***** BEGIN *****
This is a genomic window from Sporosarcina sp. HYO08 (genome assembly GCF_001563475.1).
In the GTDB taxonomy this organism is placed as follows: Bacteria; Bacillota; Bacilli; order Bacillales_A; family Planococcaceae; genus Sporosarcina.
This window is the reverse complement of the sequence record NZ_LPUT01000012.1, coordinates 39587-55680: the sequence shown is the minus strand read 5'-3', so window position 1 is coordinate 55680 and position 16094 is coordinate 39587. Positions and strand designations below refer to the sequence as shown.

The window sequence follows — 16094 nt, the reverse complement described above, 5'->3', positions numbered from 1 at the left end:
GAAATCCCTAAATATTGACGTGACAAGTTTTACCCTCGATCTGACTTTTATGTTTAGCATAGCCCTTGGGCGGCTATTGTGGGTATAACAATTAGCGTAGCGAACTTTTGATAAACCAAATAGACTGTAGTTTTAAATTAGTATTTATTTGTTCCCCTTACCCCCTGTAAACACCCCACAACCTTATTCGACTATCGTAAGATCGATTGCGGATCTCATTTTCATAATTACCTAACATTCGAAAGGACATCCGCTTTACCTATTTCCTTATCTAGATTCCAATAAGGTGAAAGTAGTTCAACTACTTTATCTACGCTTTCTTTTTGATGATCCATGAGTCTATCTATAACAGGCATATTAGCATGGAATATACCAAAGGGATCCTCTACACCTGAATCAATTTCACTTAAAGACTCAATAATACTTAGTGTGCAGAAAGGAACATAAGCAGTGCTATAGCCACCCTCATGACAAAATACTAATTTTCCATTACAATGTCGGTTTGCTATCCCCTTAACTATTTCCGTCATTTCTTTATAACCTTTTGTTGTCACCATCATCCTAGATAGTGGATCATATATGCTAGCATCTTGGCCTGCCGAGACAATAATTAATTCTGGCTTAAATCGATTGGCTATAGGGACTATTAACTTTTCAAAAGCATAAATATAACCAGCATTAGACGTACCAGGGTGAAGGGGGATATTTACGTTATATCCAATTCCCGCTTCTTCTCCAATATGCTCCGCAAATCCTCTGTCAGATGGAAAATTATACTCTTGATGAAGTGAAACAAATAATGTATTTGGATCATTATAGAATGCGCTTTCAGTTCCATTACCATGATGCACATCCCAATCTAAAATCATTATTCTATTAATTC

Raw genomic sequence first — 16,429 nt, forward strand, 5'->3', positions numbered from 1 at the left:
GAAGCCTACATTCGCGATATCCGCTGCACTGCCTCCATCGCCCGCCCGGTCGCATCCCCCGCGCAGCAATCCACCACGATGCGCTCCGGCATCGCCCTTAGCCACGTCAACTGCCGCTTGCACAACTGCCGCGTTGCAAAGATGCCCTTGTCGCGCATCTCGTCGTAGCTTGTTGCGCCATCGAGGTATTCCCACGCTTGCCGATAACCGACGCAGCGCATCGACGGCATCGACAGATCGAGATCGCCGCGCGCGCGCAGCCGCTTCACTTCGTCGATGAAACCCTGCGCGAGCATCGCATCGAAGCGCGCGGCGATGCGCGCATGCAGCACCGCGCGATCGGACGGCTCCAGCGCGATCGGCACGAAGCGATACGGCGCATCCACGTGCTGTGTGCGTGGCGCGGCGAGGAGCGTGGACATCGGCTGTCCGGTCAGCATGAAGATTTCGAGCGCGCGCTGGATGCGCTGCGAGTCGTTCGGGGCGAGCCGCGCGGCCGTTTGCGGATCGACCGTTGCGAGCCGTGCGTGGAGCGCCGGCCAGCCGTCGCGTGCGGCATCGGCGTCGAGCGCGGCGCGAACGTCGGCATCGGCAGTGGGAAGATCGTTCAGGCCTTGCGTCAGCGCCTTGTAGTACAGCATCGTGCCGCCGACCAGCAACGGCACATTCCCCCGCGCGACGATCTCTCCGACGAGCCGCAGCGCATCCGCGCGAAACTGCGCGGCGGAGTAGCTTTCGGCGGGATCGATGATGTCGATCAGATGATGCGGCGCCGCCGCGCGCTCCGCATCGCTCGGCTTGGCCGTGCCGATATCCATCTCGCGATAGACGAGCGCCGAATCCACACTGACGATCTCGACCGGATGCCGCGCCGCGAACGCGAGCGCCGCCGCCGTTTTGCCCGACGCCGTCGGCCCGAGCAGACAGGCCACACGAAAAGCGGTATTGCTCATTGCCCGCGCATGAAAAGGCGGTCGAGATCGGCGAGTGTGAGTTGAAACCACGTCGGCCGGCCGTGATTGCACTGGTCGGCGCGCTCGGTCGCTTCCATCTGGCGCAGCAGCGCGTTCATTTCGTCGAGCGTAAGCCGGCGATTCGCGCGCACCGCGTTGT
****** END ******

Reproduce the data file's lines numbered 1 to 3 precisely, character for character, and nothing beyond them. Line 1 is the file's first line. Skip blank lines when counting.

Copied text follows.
This is a genomic window from Sporosarcina sp. HYO08 (genome assembly GCF_001563475.1).
In the GTDB taxonomy this organism is placed as follows: Bacteria; Bacillota; Bacilli; order Bacillales_A; family Planococcaceae; genus Sporosarcina.
This window is the reverse complement of the sequence record NZ_LPUT01000012.1, coordinates 39587-55680: the sequence shown is the minus strand read 5'-3', so window position 1 is coordinate 55680 and position 16094 is coordinate 39587. Positions and strand designations below refer to the sequence as shown.